Obama Eyes Janet Yellen for the Fed's Number Two Slot

The President is considering and seems likely to nominate Janet Yellen, currently the Governor of the San Francisco Federal Reserve and an economist at Berkeley, for the position of Vice Chairman of the Federal Reserve, a post that becomes vacant in June when current term of Donald Kohn expires.

From the New York Times:

The Obama administration has settled on Janet L. Yellen, president of the Federal Reserve Bank of San Francisco, to serve as vice chairwoman of the Federal Reserve, a senior administration official said on Thursday night. Ms. Yellen, 63, who was chairwoman of the White House Council of Economic Advisers and a member of the Fed’s Board of Governors in the Clinton administration, was widely considered to be the front-runner for the position. She would succeed Donald L. Kohn, who intends to retire when his four-year term expires in June.

Ms. Yellen is viewed by some economists as relatively more inclined to keep interest rates low to stimulate economic growth and reduce the high rate of joblessness. The Fed now faces a tricky balancing act of trying to nudge rates up from historic lows while not choking off a recovery.

Two other seats on the Fed’s seven-member board also need to be filled. The President did nominate one other Fed Governor, Daniel K. Tarullo, who took office in January 2009.

Janet Yellen is an excellent choice. She was appointed to the San Francisco post in 2004 and had previously served as chair of the Council of Economic Advisers from 1997 to 1999 under President Bill Clinton. Significantly, she has published widely on a variety of macroeconomic topics and is an authority on unemployment.

[UPDATE] The Obama Administration today announced its nominees to the Federal Reserve Board of Governors. Two are economists and another is a lawyer with expertise on financial regulatory environment. The three nominees are Janet L. Yellen, president of the Federal Reserve Bank of San Francisco, who is the top choice for vice chairwoman, and Peter A. Diamond, an economist from MIT who is an authority on Social Security, pensions and taxation. The lawyer, Sarah Bloom Raskin, is the Maryland commissioner of financial regulation. More at the New York Times.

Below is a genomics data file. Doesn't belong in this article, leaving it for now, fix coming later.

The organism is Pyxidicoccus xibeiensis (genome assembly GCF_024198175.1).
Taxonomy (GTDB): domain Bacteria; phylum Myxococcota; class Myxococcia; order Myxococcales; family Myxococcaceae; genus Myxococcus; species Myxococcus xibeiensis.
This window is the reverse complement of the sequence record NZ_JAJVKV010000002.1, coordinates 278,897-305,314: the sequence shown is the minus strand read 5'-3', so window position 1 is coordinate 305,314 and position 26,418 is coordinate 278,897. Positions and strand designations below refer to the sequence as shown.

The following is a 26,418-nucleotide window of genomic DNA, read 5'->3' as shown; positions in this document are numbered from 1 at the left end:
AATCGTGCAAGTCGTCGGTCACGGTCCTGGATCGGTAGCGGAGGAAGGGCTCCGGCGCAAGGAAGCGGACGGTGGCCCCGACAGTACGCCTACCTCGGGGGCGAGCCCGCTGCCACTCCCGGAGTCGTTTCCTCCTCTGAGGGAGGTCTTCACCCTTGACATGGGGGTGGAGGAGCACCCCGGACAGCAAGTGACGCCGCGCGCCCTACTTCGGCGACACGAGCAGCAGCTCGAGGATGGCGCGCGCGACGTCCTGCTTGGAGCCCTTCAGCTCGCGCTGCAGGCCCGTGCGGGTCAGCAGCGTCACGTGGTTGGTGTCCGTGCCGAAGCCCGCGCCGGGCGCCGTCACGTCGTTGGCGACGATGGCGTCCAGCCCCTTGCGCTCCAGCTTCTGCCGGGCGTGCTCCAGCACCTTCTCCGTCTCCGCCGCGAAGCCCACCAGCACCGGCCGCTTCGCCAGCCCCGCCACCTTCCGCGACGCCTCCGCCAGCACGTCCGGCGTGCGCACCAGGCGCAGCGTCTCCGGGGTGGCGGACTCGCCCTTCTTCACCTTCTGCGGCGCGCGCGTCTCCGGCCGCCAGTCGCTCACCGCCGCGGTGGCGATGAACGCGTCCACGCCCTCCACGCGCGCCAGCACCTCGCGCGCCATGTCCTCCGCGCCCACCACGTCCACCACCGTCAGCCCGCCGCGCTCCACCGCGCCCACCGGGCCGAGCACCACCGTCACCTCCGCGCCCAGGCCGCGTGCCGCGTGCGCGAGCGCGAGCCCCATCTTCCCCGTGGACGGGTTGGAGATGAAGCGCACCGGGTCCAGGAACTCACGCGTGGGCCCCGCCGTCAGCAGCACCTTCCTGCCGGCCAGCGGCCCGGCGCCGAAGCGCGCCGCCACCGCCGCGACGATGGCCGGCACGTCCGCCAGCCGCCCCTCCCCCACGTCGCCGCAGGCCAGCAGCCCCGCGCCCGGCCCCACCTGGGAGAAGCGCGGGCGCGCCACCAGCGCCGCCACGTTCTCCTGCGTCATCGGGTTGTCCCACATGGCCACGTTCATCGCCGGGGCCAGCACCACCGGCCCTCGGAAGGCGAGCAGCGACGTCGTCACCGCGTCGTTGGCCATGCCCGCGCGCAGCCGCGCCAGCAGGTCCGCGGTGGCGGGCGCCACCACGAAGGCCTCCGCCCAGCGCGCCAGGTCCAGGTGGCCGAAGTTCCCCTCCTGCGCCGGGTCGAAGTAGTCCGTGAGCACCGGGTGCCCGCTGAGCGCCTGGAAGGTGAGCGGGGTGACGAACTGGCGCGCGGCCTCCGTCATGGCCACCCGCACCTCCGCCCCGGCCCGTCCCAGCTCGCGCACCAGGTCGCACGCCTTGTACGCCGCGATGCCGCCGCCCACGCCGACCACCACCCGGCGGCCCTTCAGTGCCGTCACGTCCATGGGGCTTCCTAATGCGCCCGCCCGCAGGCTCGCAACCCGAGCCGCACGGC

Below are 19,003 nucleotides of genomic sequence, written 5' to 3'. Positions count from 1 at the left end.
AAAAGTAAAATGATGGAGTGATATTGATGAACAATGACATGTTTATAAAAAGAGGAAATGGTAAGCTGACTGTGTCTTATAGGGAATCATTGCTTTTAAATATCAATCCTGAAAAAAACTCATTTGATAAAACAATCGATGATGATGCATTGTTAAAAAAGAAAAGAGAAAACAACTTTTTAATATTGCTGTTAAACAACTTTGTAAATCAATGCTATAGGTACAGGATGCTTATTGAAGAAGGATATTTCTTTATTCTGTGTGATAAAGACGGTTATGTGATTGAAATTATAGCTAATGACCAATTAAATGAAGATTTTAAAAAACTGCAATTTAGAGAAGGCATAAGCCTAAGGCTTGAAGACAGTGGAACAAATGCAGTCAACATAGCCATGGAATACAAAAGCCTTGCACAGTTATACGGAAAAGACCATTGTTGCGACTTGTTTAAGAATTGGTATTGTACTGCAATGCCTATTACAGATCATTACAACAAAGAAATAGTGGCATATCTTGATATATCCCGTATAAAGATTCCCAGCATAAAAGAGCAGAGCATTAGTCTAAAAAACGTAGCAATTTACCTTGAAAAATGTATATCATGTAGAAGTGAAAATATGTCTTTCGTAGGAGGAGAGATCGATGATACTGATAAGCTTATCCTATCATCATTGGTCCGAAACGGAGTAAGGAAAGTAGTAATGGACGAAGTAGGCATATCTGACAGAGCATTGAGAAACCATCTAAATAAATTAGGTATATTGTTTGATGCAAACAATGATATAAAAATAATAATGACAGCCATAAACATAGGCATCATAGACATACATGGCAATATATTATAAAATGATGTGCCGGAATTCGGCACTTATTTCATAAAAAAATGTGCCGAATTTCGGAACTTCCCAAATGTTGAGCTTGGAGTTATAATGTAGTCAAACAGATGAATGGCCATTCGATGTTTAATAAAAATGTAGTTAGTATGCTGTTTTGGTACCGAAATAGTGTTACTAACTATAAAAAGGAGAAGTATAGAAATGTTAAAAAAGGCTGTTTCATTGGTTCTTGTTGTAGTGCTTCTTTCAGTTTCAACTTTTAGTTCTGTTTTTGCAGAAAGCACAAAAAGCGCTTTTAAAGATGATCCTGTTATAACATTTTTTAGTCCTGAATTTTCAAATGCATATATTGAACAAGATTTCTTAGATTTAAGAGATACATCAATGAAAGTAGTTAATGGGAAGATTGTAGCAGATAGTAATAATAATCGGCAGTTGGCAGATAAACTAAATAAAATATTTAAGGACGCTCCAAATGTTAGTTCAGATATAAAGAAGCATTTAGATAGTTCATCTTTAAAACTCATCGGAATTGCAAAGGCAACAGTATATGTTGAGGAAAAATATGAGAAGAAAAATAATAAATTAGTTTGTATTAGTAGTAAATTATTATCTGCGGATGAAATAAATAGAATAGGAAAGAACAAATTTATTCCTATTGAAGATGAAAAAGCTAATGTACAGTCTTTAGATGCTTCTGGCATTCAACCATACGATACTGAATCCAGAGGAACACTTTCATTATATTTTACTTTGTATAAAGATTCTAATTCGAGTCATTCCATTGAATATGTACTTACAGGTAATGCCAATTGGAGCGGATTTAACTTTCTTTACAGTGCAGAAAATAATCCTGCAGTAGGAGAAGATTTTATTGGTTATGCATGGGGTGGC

Revisions to Jobs Report Show a Further Erosion in US Labor Market

In the nation's two most populous states, three new reports point to a continuing weakness in the labor market. In the Lone Star State, The Texas Workforce Commission (TWC) is expected to release its monthly jobs report for January that will revise upwards the jobs losses. Indeed, Federal Reserve Bank of Dallas recently released its own benchmark report which found that Texas had lost a total of 329,000 payroll jobs in 2009 or 53,000 more than 276,000 reported by the Commerce Department.

Much of the weakness in the Texas job picture is in the Dallas MSA, the state's second largest. The Dallas area lost nearly 83,000 jobs between December 2008 and December 2009, according to the Dallas Fed. That's nearly double the 42,000 or so local job losses the TWC estimated in January for the same period.

Overall, the Texas job market is performing better than the national one. Still, the state's unemployment rate rose to 8.3 percent in December, up from 8 percent in November.

In nation's most populous state, the situation is even bleaker. The San Jose Mercury News reports that the California lost far more jobs last year than the state initially reported. According to an estimate from the state Employment Development Department, California employers shed 871,000 jobs in 2009. If that estimate holds up when final revisions are released this month, California's job losses would be far more grim than first believed. The agency reported as recently as Jan. 22 that California employers chopped 579,000 jobs from payrolls in 2009. In short, California lost 292,000 more jobs than first reported.

California's unemployment rate stood at 10.1 percent in January 2009 but climbed to over 12.1 percent over the course of the year. The latest report from the Bureau of Labor Statistics showed the unemployment rate in the Golden State at 12.4 percent.

Donald Kohn to Resign from the Federal Reserve

The Board of Governors of the Federal Reserve has announced that Vice Chairman of the Federal Reserve Donald L. Kohn has submitted his intent to resign Monday as a member of the Board of Governors of the Federal Reserve System, effective at the expiration of his term on June 23, 2010.